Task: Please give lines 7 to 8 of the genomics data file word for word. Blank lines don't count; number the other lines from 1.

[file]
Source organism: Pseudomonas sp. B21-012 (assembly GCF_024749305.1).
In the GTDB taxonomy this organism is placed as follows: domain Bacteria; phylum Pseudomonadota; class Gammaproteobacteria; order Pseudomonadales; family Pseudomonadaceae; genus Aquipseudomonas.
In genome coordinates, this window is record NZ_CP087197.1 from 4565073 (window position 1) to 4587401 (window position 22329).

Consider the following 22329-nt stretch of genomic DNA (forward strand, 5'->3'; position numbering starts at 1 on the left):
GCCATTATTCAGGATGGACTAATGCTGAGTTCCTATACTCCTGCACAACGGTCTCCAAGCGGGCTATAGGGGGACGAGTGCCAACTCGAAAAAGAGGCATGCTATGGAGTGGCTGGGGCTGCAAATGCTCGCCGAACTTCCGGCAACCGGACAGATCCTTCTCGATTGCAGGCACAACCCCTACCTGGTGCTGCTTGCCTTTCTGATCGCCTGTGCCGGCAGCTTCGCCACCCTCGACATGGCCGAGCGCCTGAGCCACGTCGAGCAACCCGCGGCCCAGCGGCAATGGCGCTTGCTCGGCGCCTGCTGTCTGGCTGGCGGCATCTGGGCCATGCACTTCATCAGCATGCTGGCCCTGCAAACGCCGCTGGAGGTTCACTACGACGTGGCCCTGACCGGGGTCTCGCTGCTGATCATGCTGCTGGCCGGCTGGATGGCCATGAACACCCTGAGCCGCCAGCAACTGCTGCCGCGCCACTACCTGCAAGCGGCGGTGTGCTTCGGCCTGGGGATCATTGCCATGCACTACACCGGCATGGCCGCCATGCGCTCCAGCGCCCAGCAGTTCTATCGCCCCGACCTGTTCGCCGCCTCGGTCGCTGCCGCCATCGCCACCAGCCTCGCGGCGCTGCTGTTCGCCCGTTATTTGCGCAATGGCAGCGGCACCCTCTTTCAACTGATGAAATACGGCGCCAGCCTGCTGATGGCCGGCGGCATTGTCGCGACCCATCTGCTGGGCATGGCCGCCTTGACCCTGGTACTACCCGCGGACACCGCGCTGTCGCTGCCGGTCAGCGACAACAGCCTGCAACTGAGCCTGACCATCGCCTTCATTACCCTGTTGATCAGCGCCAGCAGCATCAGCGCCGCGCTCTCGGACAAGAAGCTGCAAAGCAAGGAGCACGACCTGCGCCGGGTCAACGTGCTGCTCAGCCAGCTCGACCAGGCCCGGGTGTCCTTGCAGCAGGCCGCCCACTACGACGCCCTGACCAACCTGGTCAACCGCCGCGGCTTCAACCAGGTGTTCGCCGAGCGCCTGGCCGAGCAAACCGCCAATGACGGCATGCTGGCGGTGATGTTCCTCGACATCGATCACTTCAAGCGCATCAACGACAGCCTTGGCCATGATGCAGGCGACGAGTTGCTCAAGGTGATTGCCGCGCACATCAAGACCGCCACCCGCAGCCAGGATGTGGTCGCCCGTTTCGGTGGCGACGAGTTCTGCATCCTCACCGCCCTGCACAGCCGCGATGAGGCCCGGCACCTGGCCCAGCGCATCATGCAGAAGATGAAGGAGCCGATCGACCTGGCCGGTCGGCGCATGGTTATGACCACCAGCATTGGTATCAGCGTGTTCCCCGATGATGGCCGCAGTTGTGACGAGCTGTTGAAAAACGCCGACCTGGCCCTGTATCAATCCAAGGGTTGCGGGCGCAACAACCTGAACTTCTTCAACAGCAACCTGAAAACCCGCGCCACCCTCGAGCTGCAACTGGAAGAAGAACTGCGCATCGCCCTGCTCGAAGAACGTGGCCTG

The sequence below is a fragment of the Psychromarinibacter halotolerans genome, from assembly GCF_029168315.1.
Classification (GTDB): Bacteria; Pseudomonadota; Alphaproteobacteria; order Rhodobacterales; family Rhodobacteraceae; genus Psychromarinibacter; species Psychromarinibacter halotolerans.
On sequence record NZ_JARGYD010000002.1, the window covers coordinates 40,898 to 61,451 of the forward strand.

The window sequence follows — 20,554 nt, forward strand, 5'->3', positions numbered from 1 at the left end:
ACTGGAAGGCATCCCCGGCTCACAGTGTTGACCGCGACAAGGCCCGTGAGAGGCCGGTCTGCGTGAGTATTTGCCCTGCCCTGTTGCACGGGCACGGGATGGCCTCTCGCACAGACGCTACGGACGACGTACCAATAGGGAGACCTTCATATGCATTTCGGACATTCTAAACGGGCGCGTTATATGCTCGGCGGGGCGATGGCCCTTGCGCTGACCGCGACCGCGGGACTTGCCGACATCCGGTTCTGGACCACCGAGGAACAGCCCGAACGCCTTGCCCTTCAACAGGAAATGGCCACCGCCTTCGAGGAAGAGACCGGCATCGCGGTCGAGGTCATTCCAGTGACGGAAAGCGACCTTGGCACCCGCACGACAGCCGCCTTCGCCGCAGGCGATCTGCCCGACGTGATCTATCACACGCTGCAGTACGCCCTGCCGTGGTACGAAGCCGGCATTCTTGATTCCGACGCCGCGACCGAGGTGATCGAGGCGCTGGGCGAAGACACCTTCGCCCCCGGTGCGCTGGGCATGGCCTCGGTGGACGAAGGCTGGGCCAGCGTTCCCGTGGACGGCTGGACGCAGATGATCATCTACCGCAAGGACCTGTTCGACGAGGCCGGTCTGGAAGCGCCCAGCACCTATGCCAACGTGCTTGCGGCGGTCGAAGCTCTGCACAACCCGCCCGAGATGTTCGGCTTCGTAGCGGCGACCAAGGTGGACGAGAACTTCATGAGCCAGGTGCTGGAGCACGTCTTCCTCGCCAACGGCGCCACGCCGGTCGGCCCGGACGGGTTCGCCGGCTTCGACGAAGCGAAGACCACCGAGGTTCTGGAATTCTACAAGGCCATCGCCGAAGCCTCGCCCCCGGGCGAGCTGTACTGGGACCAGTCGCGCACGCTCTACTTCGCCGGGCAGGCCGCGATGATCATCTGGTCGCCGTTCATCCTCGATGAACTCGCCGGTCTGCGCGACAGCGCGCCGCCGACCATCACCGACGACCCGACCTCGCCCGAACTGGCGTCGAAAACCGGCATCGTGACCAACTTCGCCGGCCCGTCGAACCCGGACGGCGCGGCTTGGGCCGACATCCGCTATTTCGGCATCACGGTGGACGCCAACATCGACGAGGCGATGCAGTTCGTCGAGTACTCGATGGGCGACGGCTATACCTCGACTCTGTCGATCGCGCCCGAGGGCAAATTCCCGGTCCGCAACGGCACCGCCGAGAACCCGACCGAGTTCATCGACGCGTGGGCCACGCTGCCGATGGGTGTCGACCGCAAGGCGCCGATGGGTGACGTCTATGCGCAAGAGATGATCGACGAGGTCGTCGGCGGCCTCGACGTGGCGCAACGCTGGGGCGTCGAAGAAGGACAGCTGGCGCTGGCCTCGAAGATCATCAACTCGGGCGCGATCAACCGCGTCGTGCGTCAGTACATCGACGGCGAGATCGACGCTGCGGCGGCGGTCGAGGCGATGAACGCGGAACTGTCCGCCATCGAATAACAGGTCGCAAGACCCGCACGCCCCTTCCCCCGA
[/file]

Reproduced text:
Classification (GTDB): Bacteria; Pseudomonadota; Alphaproteobacteria; order Rhodobacterales; family Rhodobacteraceae; genus Psychromarinibacter; species Psychromarinibacter halotolerans.
On sequence record NZ_JARGYD010000002.1, the window covers coordinates 40,898 to 61,451 of the forward strand.